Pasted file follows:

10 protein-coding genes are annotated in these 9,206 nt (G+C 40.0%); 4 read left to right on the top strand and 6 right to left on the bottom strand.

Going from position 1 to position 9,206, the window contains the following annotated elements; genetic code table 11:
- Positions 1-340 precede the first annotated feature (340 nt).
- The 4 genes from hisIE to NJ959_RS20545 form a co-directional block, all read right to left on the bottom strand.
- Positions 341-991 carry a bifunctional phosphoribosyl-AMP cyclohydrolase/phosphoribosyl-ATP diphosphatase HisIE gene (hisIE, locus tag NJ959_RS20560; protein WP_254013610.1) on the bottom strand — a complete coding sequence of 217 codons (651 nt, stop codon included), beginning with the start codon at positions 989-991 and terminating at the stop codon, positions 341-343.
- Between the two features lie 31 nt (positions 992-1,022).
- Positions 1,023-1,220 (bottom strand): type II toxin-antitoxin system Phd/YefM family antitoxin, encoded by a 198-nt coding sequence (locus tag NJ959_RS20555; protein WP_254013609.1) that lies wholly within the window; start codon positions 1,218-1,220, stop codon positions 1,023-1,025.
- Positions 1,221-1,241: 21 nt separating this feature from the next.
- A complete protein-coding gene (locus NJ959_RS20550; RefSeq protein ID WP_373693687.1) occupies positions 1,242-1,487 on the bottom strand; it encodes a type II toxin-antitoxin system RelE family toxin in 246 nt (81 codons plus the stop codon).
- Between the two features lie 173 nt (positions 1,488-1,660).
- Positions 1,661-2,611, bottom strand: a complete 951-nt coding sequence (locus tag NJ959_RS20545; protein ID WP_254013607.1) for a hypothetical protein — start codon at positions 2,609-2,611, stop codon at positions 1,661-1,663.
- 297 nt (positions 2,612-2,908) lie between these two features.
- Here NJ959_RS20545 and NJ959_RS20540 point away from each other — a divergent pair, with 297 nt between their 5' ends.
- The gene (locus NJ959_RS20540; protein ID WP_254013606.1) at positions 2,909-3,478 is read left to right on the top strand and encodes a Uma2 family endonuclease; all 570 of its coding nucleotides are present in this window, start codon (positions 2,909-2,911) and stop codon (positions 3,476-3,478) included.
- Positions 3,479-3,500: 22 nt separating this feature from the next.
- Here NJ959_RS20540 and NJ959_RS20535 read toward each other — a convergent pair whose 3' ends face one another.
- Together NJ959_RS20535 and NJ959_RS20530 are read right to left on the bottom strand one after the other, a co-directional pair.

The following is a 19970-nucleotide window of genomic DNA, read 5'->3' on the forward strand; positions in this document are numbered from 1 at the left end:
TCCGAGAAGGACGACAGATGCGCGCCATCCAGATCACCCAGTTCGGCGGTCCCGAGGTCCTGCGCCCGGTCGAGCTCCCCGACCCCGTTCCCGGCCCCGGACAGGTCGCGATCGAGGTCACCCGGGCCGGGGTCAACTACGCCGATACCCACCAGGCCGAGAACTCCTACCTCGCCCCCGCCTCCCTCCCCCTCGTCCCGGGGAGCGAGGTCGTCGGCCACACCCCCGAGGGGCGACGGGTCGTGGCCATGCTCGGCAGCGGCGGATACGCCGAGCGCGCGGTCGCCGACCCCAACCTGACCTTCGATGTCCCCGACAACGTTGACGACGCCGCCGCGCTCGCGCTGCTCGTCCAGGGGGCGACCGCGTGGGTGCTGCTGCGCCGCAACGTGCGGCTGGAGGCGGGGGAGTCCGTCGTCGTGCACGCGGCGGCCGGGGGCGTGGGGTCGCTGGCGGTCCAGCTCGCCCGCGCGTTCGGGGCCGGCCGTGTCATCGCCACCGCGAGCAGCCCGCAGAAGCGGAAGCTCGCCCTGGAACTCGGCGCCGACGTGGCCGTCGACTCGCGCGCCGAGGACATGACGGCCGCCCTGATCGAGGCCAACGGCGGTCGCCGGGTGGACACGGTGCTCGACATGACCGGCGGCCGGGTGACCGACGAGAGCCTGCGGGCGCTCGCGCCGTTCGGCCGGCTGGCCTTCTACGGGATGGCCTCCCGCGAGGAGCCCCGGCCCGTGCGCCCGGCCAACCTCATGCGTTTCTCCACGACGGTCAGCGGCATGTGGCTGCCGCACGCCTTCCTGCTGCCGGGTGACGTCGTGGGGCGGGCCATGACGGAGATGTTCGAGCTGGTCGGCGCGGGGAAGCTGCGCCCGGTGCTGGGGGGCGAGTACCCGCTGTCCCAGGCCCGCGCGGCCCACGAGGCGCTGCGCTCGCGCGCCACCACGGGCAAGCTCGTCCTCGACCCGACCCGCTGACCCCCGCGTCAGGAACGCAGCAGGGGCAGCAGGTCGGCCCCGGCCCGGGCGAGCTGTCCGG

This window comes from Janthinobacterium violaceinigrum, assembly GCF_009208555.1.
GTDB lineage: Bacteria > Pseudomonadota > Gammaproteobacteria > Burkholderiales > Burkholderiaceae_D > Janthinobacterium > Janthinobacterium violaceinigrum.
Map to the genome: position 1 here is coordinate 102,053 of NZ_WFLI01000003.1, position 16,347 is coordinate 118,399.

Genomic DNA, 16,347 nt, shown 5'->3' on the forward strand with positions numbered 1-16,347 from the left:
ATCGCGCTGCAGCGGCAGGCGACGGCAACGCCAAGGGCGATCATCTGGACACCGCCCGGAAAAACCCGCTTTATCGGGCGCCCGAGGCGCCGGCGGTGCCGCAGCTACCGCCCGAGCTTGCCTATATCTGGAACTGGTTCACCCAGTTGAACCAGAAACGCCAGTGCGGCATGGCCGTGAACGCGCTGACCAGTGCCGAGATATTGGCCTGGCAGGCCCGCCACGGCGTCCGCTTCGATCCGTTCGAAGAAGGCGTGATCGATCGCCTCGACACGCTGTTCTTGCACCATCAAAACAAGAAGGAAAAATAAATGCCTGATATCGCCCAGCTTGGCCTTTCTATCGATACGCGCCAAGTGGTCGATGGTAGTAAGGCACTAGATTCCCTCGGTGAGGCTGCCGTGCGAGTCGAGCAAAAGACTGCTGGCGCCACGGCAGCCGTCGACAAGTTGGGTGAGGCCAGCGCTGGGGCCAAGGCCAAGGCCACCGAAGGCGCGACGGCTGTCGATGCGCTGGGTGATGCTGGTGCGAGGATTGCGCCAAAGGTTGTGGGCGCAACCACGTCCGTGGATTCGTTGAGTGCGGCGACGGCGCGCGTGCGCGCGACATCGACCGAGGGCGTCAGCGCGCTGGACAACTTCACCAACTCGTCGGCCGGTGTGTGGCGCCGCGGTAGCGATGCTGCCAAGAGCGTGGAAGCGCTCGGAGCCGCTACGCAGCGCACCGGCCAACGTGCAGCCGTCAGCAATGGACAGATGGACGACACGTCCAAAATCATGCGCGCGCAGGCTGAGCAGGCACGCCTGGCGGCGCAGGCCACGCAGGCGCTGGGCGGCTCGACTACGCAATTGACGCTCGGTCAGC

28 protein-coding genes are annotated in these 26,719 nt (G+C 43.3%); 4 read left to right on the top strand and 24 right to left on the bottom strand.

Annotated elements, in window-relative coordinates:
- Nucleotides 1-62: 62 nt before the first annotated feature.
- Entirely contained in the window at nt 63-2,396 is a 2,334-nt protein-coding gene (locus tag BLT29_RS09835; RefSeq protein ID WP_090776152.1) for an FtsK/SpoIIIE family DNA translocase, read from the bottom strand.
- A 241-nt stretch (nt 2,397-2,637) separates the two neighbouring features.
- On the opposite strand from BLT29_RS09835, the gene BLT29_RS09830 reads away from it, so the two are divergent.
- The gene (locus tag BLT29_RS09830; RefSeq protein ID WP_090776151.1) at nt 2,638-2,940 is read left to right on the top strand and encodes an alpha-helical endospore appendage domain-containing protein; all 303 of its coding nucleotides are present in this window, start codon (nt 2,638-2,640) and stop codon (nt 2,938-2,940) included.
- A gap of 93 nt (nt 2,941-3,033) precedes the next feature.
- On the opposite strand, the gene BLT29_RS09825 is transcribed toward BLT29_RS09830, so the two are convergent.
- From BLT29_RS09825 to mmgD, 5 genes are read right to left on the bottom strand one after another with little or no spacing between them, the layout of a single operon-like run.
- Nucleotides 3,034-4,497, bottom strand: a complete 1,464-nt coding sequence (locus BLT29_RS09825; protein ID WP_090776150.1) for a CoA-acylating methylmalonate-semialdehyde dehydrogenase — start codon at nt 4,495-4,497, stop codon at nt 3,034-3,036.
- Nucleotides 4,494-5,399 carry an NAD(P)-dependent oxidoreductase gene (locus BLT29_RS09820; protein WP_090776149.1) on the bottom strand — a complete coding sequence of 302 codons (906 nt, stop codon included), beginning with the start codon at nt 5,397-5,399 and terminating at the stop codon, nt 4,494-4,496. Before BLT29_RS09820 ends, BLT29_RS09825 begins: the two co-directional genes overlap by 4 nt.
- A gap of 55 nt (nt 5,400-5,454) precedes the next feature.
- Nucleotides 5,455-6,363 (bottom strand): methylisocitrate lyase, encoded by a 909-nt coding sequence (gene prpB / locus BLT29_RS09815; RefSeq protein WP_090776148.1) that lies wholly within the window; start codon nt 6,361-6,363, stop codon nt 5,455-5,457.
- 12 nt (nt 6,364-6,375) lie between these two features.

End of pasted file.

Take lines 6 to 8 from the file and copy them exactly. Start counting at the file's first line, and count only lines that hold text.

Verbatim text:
- Between the two features lie 31 nt (positions 992-1,022).
- Positions 1,023-1,220 (bottom strand): type II toxin-antitoxin system Phd/YefM family antitoxin, encoded by a 198-nt coding sequence (locus tag NJ959_RS20555; protein WP_254013609.1) that lies wholly within the window; start codon positions 1,218-1,220, stop codon positions 1,023-1,025.
- Positions 1,221-1,241: 21 nt separating this feature from the next.